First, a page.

Millennial women in America have grown up with access to higher education, birth control, and messages of girl power. The pink power ranger kicked ass across the galaxy and “girls rule” was a mantra we all grew up believing in. That being said we also grew up with Barbies, Bratz dolls, and easy bake ovens, and our toys often taught us how to be better mothers than astronauts or fire fighters. Our heroines included Belle — whose claim to fame was having a serious case of Stockholm Syndrome — and Ariel — who gave up her voice, her family, and her friends all for a nice pair of legs to impress some guy. Emerging from these mixed messages, with more freedoms than any other generation and entirely new means of communication, millennial feminists are unlike any other.
Writer Anna Quindlen and blogger and student Julie Zeilinger discuss in this fantastic podcast what it means to be a millennial feminist. The feminists of today are not just a new “wave” but an entirely new breed all together. We are influenced by 2nd wave feminists and, as Zeilinger puts it, “learning from them in real time,” yet we are crafting a movement that is our own, and that reaches out in new and innovative ways.
Much of the work that millennial feminists do is to combat the notion that women are somehow inherently inferior to men. Quindlen notes that her identification as a feminist grew out of the experience of being taken less seriously, simply because she was a woman, saying, “it’s in tiny little gestures, or a tone of voice.” Watching Lou Dobbs and Erick Erickson debate Megyn Kelly on women’s role in the work place, for example, is infuriating to millennial feminists, not only because of what is said, (namely that women should be at home with the kids), but the smug way in which Dobbs and Erickson smile as Kelly speaks, the “isn’t it cute that she thinks she deserves rights” look on their faces. Millennial feminists don’t think it’s cute, and we’re sick of the notion that only women are good at raising children (the myth of the “bumbling dad” and “incapable man” hurts men and women, and it is really starting to irritate us, not to mention the sickening stepford-esque role women are expected to fill).
Millennial feminism also entails more intersectionality than any prior generation. We seek not only to combat gender inequality but to combat race, class, and sexual oppression. We are inclusive of many voices, from the LGBT community to undocumented immigrants. Millennial feminists understand that oppression has many targets and we seek justice for all — from organizations that seek to end fistulas and maternal mortality abroad to fighting violence against transgendered people in the U.S.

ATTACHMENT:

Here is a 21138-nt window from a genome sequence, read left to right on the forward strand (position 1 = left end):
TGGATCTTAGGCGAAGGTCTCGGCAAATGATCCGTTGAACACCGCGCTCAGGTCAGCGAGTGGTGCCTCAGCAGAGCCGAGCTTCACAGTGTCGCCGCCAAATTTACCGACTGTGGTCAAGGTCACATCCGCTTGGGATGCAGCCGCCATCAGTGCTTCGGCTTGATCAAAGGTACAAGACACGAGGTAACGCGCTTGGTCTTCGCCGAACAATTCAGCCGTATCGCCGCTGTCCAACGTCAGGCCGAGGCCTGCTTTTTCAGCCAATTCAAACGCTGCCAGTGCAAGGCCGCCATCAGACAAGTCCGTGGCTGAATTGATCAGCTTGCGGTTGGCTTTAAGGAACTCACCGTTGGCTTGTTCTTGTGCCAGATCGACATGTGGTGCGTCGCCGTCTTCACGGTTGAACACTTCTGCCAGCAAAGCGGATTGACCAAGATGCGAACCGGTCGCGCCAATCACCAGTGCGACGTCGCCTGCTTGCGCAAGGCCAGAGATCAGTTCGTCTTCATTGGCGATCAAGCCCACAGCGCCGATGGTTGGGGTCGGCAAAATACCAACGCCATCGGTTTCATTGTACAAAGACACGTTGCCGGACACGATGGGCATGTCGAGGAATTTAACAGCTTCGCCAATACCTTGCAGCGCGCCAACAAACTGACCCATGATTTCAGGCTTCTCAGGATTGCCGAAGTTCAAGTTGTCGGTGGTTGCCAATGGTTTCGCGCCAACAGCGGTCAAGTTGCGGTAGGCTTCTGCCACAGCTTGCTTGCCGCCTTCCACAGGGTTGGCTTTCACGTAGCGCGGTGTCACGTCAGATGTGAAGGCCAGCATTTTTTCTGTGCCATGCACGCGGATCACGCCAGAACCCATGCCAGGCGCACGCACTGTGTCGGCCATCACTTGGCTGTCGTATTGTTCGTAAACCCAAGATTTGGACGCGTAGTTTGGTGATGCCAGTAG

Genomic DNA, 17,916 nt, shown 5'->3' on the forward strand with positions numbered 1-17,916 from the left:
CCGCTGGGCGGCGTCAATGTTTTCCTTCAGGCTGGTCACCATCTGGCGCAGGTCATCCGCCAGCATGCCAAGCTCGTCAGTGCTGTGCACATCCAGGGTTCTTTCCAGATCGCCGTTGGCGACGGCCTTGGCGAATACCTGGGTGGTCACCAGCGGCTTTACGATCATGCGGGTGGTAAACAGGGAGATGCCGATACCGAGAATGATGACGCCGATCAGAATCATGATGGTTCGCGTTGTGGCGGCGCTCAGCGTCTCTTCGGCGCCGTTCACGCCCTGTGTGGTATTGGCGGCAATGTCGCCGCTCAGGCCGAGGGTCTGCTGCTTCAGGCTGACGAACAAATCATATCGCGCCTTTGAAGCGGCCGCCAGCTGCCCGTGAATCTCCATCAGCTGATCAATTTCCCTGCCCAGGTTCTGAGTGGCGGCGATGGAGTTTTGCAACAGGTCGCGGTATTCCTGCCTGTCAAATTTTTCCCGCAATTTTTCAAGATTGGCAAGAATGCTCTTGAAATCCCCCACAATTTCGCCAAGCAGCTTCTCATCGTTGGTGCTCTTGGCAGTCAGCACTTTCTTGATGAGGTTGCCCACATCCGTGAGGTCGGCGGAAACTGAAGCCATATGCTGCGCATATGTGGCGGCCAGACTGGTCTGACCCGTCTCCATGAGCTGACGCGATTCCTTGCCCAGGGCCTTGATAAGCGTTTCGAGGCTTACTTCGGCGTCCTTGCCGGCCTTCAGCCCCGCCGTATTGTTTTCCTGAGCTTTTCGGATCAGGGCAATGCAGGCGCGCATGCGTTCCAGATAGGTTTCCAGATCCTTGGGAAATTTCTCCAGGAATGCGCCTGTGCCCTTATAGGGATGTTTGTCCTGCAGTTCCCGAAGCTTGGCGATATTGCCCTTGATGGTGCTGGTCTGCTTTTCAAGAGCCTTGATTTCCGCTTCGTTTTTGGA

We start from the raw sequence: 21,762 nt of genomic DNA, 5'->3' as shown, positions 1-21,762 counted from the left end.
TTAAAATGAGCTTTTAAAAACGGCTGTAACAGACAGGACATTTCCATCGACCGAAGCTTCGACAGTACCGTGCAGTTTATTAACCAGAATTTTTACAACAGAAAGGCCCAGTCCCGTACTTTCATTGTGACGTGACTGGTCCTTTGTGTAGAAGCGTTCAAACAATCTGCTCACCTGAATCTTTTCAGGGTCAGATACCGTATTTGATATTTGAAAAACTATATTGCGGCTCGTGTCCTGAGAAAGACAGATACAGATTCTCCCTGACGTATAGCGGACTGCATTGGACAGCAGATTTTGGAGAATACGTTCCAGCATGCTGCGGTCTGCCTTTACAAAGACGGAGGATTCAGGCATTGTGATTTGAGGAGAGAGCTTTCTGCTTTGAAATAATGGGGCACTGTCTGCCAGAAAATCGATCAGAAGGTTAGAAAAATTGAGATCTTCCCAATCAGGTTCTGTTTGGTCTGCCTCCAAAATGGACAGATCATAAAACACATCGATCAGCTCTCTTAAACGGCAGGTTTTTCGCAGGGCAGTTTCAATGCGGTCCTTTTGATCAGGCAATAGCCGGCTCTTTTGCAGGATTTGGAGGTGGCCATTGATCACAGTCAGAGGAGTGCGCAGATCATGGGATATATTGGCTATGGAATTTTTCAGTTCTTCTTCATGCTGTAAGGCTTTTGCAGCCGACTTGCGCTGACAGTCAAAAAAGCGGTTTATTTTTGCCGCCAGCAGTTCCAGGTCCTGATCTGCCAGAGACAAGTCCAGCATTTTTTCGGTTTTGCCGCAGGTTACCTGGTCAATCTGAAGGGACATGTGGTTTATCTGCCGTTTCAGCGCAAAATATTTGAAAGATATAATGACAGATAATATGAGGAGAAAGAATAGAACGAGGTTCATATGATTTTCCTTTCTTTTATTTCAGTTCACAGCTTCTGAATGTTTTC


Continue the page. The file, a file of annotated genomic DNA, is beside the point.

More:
Millennial feminists also work from a much different platform than our predecessors. Social media has allowed feminists to come together in new ways, and Reddit, Twitter, Facebook, Tumblr, YouTube and PolicyMic give us new ways of making our voices heard and creating a collective and diverse community. Feminists can fight oppression in many ways now, from hashtag campaigns to organizing slutwalks, the internet has helped to move campaigns forward in a uniquely far reaching way. Millennials can use new technology to combat inequality in surprising ways, from apps to combat subway creepers to this woman’s ingenious way of stopping unsolicited and sexually explicit photos from a man. Millennial feminists have techno-know how and we aren’t afraid to use it!
The feminists of today have many advantages that our mothers didn’t have, and we know that these rights were hard earned. We also know that we have a hard fight ahead of us. Women still get paid less than men, and have faced a huge backlash in terms of anti-abortion bills, attempts to defund planned parenthood, and efforts to change the definition of rape (only some rape is legitimate?).
We know that we need to create a media that isn’t saturated with the objectification of women’s bodies, a government and a work force that has equal representation, a national marriage policy that allows all couples to express their love, and a sex education system that doesn’t hide information about contraceptives and then bemoan the existence of teen pregnancy. We have new platforms to fight these battles and a diverse group of individuals who've come together to forge true equality and justice. We are millennial feminists and we’re pretty badass.